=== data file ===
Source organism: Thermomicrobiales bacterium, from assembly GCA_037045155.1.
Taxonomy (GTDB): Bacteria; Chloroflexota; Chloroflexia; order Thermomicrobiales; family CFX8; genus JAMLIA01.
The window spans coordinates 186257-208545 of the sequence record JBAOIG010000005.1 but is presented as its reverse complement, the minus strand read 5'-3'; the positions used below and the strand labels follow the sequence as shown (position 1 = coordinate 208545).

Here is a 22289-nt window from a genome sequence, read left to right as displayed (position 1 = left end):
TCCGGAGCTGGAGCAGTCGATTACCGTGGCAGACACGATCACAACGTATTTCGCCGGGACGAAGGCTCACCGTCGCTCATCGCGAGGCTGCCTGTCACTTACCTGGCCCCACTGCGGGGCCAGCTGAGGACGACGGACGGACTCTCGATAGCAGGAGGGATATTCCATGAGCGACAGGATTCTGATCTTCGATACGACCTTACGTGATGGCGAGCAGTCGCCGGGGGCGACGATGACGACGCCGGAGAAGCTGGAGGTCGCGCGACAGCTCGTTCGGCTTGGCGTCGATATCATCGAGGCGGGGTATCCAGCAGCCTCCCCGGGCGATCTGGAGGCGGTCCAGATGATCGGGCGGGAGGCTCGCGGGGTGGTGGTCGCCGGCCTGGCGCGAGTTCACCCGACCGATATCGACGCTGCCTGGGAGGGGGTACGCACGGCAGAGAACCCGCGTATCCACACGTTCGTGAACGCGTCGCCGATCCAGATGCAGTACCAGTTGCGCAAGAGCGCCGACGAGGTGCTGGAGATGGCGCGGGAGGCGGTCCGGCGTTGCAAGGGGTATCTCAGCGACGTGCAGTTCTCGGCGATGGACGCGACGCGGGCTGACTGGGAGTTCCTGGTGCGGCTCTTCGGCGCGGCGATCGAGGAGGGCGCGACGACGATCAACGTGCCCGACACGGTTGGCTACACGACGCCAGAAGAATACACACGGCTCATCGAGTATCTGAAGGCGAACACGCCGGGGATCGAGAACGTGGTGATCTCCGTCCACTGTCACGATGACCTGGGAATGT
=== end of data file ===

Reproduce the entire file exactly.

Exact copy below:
Source organism: Thermomicrobiales bacterium, from assembly GCA_037045155.1.
Taxonomy (GTDB): Bacteria; Chloroflexota; Chloroflexia; order Thermomicrobiales; family CFX8; genus JAMLIA01.
The window spans coordinates 186257-208545 of the sequence record JBAOIG010000005.1 but is presented as its reverse complement, the minus strand read 5'-3'; the positions used below and the strand labels follow the sequence as shown (position 1 = coordinate 208545).

Here is a 22289-nt window from a genome sequence, read left to right as displayed (position 1 = left end):
TCCGGAGCTGGAGCAGTCGATTACCGTGGCAGACACGATCACAACGTATTTCGCCGGGACGAAGGCTCACCGTCGCTCATCGCGAGGCTGCCTGTCACTTACCTGGCCCCACTGCGGGGCCAGCTGAGGACGACGGACGGACTCTCGATAGCAGGAGGGATATTCCATGAGCGACAGGATTCTGATCTTCGATACGACCTTACGTGATGGCGAGCAGTCGCCGGGGGCGACGATGACGACGCCGGAGAAGCTGGAGGTCGCGCGACAGCTCGTTCGGCTTGGCGTCGATATCATCGAGGCGGGGTATCCAGCAGCCTCCCCGGGCGATCTGGAGGCGGTCCAGATGATCGGGCGGGAGGCTCGCGGGGTGGTGGTCGCCGGCCTGGCGCGAGTTCACCCGACCGATATCGACGCTGCCTGGGAGGGGGTACGCACGGCAGAGAACCCGCGTATCCACACGTTCGTGAACGCGTCGCCGATCCAGATGCAGTACCAGTTGCGCAAGAGCGCCGACGAGGTGCTGGAGATGGCGCGGGAGGCGGTCCGGCGTTGCAAGGGGTATCTCAGCGACGTGCAGTTCTCGGCGATGGACGCGACGCGGGCTGACTGGGAGTTCCTGGTGCGGCTCTTCGGCGCGGCGATCGAGGAGGGCGCGACGACGATCAACGTGCCCGACACGGTTGGCTACACGACGCCAGAAGAATACACACGGCTCATCGAGTATCTGAAGGCGAACACGCCGGGGATCGAGAACGTGGTGATCTCCGTCCACTGTCACGATGACCTGGGAATGT